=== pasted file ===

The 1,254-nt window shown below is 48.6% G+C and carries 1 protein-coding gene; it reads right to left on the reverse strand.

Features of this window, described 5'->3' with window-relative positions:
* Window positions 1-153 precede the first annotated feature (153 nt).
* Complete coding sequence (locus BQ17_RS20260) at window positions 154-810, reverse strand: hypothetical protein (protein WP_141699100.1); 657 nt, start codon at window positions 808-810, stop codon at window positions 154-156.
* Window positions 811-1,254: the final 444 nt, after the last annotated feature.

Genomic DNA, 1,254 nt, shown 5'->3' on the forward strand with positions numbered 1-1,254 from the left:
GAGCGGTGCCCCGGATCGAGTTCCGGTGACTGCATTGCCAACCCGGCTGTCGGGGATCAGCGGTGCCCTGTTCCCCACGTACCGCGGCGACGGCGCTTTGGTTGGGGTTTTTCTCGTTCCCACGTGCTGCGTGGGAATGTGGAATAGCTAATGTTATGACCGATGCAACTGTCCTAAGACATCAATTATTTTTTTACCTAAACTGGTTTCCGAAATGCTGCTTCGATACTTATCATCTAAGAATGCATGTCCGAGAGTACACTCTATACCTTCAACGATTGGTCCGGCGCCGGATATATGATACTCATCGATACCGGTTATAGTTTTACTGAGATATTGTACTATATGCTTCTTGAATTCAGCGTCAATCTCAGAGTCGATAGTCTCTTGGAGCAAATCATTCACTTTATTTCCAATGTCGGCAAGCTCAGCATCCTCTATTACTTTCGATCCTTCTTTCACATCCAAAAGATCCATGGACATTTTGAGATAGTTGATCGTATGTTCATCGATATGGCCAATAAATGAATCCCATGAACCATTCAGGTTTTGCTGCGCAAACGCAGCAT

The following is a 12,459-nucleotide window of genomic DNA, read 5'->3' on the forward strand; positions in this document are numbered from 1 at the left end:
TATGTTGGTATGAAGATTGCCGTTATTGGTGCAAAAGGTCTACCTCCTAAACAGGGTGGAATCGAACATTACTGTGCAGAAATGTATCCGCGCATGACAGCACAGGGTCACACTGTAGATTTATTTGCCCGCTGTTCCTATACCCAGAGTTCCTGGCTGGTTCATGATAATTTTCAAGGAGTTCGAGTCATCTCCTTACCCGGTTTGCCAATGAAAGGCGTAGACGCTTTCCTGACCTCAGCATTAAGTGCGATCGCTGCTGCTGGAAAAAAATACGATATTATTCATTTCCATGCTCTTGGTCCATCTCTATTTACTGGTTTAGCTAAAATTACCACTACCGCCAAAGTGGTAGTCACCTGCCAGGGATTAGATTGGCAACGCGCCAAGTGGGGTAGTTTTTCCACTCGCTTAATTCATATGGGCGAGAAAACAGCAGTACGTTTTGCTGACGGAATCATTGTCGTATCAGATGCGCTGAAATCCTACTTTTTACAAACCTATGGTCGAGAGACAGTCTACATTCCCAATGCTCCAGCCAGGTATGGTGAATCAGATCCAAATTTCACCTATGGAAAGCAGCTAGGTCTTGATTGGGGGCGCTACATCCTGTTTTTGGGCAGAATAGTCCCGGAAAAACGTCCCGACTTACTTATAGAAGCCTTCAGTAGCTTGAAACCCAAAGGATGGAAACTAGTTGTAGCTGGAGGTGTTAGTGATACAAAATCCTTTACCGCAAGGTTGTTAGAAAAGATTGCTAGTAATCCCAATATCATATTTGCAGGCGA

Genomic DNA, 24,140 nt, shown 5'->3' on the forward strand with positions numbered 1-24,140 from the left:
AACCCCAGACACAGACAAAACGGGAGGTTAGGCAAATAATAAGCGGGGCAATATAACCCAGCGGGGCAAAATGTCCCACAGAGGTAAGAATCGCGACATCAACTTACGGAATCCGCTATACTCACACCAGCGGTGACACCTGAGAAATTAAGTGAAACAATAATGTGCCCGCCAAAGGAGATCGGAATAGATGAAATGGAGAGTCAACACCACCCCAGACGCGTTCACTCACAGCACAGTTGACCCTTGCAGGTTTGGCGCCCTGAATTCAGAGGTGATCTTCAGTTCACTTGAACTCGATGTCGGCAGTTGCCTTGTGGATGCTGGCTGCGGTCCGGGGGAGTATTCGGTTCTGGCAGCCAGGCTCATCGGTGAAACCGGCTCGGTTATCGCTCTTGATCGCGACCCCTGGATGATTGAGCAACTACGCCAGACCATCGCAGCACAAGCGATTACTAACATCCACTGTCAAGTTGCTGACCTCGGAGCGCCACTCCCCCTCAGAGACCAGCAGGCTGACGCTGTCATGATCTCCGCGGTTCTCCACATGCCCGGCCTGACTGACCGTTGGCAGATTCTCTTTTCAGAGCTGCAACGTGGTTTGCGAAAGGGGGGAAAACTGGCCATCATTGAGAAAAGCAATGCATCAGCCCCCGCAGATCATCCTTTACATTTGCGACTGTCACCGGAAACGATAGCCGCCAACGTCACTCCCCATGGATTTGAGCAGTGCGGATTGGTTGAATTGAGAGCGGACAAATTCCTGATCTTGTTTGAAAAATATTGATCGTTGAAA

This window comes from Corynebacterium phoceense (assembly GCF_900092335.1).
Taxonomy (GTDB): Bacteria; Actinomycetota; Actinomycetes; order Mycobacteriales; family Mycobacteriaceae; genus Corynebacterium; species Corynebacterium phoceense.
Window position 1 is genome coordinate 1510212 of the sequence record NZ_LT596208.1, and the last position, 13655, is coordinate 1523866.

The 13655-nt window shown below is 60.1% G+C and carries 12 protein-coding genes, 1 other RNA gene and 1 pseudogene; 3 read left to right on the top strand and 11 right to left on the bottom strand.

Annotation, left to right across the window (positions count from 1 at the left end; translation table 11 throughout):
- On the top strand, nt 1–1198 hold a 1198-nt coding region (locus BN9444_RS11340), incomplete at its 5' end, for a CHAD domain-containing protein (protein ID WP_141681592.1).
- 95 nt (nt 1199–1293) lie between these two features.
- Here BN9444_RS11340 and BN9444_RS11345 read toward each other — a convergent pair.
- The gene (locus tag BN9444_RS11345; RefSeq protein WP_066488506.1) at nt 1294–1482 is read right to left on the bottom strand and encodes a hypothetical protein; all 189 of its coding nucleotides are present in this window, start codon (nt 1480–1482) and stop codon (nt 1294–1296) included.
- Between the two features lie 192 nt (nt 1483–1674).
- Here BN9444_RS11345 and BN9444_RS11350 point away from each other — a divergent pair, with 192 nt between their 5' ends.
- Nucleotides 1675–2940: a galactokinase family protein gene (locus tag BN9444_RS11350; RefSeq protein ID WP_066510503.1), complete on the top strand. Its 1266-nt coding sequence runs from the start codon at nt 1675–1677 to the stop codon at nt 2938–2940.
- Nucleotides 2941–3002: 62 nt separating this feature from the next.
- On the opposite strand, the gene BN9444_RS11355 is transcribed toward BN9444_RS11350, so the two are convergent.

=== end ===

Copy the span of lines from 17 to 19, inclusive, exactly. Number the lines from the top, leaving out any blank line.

- On the top strand, nt 1–1198 hold a 1198-nt coding region (locus BN9444_RS11340), incomplete at its 5' end, for a CHAD domain-containing protein (protein ID WP_141681592.1).
- 95 nt (nt 1199–1293) lie between these two features.
- Here BN9444_RS11340 and BN9444_RS11345 read toward each other — a convergent pair.